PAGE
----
On the 15th of March, in the coastal town of Valencia, Spain, when the Night of Fire or Nit de Foc fiesta begins, one can come across beautiful fireworks, which end up lighting everything around. With the usual burning or “quema”, the explosions mark the beginning of the partying.

In the streets and plazas of Valencia, grand papier-mache figures are created. On Saint Joseph’s day, which usually falls on March 19th, they are then set alight.

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Back in the day, old furniture and clothes used to be thrown into the fire . . .then, figures that represented hated politicians and rulers were cast into the fire, too. Today, a lot of the figures are recognizable political figures, hated or not.

This party-time used to take place to celebrate the lighter nights and the coming of spring. To celebrate the lighter nights, the local crafts workers used to burn the wooden lanterns. In 1595, Las Fallas was reported as a celebration that was looked down on by the puritans, as some of the figures represented some of them!

Las Fallas tends to attract a great number of people to the fiestas which are five festive days. Pyrotechnics build incredible displays. They build firework castles that are designed with the intention of making as much noise as possible for ten minutes.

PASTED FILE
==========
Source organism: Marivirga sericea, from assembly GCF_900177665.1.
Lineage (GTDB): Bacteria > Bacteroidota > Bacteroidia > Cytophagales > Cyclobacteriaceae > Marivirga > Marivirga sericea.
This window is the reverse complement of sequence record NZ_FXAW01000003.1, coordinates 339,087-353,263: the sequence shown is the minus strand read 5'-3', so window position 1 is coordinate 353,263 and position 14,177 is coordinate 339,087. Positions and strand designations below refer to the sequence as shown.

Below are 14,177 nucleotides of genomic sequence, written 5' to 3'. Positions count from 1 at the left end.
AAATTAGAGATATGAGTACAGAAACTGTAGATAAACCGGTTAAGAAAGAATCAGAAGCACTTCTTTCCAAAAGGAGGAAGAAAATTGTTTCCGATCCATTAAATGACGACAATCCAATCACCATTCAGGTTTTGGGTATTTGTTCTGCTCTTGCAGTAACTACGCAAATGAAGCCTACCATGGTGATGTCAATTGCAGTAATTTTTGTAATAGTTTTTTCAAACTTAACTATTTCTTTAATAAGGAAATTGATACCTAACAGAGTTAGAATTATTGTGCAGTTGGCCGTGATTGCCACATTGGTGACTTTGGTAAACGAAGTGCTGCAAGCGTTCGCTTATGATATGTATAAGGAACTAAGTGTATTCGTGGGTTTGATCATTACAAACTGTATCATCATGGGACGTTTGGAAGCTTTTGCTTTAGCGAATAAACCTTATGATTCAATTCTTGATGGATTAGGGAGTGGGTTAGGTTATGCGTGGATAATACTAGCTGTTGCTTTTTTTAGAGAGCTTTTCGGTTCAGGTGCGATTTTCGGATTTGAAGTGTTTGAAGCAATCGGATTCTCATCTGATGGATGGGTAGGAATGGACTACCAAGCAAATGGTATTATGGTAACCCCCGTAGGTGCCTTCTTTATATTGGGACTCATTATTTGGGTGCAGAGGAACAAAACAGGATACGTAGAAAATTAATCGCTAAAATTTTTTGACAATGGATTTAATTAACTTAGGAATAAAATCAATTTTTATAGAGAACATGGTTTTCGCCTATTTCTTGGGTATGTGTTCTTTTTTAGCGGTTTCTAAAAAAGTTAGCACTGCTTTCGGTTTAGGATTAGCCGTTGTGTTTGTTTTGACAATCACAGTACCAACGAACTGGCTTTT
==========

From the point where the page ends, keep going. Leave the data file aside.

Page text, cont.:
In this amazing party, which lasts all night, the spring is welcomed. There’s music, bands and a lot of dancing. This takes place every year. The work for the Fallas the following years begins the following day which is March 20th, as it takes an entire year of hard implantation to create the grand figures.

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There are other highlights that take place during these five days of celebration, with plenty of dancing and live music. This is not the only party for the people of Valencia. Just a week before Las Fallas, the Moors and Christians Fiesta takes place. In this fiesta, one can spot people wearing fancy dresses from back in the day.

The Spaniards definitely know how to party. The mascletaes, which is a pyrotechnic specialty of this town, takes place from the 16th to the 19th. Visitors are advised to arrive at 1:30 p.m. It should be noted that when the display begins, it is impossible to retreat through the crowd, as it is constructed of thousands of cheerful individuals; therefore, it’s advisable to bring some ear plugs!

For more information on the history and making of the fallas, see this post.

About The Author

Amancay Diaz

Born in the UK to an English mother and Spanish father, Amancay relocated to her father's home town of Alboraya in 2010. She moved to the centre of Valencia in 2012, where she works as a real estate agent selling properties to expats from the Northern European countries.

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